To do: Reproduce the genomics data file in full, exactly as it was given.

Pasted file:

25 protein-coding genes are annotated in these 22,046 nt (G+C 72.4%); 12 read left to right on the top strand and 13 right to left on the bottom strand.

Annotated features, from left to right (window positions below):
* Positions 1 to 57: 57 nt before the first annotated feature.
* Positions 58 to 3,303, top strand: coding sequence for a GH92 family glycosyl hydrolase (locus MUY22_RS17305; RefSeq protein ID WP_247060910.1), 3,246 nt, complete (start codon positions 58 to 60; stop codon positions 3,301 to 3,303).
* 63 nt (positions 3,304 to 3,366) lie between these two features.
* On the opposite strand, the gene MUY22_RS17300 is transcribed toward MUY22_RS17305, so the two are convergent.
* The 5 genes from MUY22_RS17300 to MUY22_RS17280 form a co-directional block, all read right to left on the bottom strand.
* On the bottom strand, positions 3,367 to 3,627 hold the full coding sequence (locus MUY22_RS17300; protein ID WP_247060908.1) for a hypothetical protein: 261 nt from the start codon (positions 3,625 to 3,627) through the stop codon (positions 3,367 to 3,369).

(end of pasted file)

25 protein-coding genes are annotated in these 22,046 nt (G+C 72.4%); 12 read left to right on the top strand and 13 right to left on the bottom strand.

Annotated features, from left to right (window positions below):
* Positions 1 to 57: 57 nt before the first annotated feature.
* Positions 58 to 3,303, top strand: coding sequence for a GH92 family glycosyl hydrolase (locus MUY22_RS17305; RefSeq protein ID WP_247060910.1), 3,246 nt, complete (start codon positions 58 to 60; stop codon positions 3,301 to 3,303).
* 63 nt (positions 3,304 to 3,366) lie between these two features.
* On the opposite strand, the gene MUY22_RS17300 is transcribed toward MUY22_RS17305, so the two are convergent.
* The 5 genes from MUY22_RS17300 to MUY22_RS17280 form a co-directional block, all read right to left on the bottom strand.
* On the bottom strand, positions 3,367 to 3,627 hold the full coding sequence (locus MUY22_RS17300; protein ID WP_247060908.1) for a hypothetical protein: 261 nt from the start codon (positions 3,625 to 3,627) through the stop codon (positions 3,367 to 3,369).